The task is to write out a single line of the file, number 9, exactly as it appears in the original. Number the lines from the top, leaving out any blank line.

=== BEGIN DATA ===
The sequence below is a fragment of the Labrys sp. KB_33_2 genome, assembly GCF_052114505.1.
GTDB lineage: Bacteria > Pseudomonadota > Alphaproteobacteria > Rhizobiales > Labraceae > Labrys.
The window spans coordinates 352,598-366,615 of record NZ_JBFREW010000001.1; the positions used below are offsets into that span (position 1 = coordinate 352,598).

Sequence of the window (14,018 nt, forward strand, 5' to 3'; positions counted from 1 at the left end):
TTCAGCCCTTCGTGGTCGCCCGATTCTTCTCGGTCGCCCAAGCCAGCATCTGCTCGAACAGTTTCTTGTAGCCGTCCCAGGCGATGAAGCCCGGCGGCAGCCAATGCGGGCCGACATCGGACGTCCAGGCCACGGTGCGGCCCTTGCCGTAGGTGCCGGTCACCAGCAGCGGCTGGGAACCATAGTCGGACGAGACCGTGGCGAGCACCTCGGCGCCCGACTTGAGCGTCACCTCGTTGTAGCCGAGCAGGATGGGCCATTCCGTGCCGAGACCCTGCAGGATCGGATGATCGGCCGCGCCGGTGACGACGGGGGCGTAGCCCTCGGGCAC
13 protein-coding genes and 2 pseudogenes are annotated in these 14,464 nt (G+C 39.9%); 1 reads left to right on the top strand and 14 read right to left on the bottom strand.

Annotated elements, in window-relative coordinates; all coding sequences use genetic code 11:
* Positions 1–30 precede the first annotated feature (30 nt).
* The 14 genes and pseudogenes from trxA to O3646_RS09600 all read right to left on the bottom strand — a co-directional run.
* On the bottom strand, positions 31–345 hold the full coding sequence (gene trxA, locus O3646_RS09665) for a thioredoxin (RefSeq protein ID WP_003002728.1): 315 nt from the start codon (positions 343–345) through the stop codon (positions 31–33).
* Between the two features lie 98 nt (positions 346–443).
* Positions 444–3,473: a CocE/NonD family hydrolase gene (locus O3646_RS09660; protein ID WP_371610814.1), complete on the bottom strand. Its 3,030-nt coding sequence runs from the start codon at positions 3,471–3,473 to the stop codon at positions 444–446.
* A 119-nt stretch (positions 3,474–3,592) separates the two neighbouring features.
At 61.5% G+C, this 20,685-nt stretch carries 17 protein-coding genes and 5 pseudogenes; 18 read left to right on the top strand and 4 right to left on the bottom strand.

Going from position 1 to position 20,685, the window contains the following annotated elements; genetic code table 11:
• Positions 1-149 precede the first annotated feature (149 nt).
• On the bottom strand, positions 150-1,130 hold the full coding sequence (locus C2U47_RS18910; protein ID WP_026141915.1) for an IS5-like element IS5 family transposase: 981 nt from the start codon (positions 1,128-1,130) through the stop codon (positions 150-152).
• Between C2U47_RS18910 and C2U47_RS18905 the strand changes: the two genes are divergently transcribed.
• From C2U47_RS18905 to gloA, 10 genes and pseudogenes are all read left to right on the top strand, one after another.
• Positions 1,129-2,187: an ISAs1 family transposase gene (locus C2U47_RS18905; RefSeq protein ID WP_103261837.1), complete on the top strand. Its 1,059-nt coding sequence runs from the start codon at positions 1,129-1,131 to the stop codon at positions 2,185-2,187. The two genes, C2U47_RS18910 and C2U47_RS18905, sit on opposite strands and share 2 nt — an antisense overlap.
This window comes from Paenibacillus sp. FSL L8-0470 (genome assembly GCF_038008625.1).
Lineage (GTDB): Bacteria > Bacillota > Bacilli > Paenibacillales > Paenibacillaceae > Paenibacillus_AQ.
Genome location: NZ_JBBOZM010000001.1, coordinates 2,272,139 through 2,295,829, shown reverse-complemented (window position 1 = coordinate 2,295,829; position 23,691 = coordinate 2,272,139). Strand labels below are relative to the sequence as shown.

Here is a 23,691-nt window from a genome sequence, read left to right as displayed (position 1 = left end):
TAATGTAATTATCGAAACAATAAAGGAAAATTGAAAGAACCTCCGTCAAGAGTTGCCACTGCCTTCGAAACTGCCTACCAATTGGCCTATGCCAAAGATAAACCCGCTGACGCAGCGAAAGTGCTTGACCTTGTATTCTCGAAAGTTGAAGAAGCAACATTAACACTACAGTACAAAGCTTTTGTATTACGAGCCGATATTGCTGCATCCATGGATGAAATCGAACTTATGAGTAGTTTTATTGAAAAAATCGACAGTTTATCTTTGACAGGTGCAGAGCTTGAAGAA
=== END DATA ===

* The 14 genes and pseudogenes from trxA to O3646_RS09600 all read right to left on the bottom strand — a co-directional run.